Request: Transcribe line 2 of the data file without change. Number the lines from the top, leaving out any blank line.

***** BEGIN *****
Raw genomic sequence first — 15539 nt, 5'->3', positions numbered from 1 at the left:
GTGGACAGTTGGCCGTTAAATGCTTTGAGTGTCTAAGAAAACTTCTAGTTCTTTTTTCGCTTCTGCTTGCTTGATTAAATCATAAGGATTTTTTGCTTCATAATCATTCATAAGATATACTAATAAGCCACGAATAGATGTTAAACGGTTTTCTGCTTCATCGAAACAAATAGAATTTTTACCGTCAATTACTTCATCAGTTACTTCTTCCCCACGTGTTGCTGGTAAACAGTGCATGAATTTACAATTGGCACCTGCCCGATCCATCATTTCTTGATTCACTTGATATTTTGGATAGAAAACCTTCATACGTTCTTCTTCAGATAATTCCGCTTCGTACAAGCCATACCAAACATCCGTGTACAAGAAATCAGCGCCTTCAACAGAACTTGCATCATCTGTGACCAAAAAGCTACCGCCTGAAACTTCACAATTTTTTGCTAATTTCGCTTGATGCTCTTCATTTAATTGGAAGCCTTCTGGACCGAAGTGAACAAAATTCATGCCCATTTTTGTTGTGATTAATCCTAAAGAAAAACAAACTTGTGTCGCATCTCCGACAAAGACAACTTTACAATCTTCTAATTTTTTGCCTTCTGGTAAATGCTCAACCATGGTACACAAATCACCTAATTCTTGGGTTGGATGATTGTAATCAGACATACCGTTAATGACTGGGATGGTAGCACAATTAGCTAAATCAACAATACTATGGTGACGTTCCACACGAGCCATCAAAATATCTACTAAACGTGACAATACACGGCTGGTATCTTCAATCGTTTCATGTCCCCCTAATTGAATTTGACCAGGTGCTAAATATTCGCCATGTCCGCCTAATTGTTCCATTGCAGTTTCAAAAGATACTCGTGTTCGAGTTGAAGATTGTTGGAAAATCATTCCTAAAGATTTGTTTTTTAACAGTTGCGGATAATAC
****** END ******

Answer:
GTGGACAGTTGGCCGTTAAATGCTTTGAGTGTCTAAGAAAACTTCTAGTTCTTTTTTCGCTTCTGCTTGCTTGATTAAATCATAAGGATTTTTTGCTTCATAATCATTCATAAGATATACTAATAAGCCACGAATAGATGTTAAACGGTTTTCTGCTTCATCGAAACAAATAGAATTTTTACCGTCAATTACTTCATCAGTTACTTCTTCCCCACGTGTTGCTGGTAAACAGTGCATGAATTTACAATTGGCACCTGCCCGATCCATCATTTCTTGATTCACTTGATATTTTGGATAGAAAACCTTCATACGTTCTTCTTCAGATAATTCCGCTTCGTACAAGCCATACCAAACATCCGTGTACAAGAAATCAGCGCCTTCAACAGAACTTGCATCATCTGTGACCAAAAAGCTACCGCCTGAAACTTCACAATTTTTTGCTAATTTCGCTTGATGCTCTTCATTTAATTGGAAGCCTTCTGGACCGAAGTGAACAAAATTCATGCCCATTTTTGTTGTGATTAATCCTAAAGAAAAACAAACTTGTGTCGCATCTCCGACAAAGACAACTTTACAATCTTCTAATTTTTTGCCTTCTGGTAAATGCTCAACCATGGTACACAAATCACCTAATTCTTGGGTTGGATGATTGTAATCAGACATACCGTTAATGACTGGGATGGTAGCACAATTAGCTAAATCAACAATACTATGGTGACGTTCCACACGAGCCATCAAAATATCTACTAAACGTGACAATACACGGCTGGTATCTTCAATCGTTTCATGTCCCCCTAATTGAATTTGACCAGGTGCTAAATATTCGCCATGTCCGCCTAATTGTTCCATTGCAGTTTCAAAAGATACTCGTGTTCGAGTTGAAGATTGTTGGAAAATCATTCCTAAAGATTTGTTTTTTAACAGTTGCGGATAATAC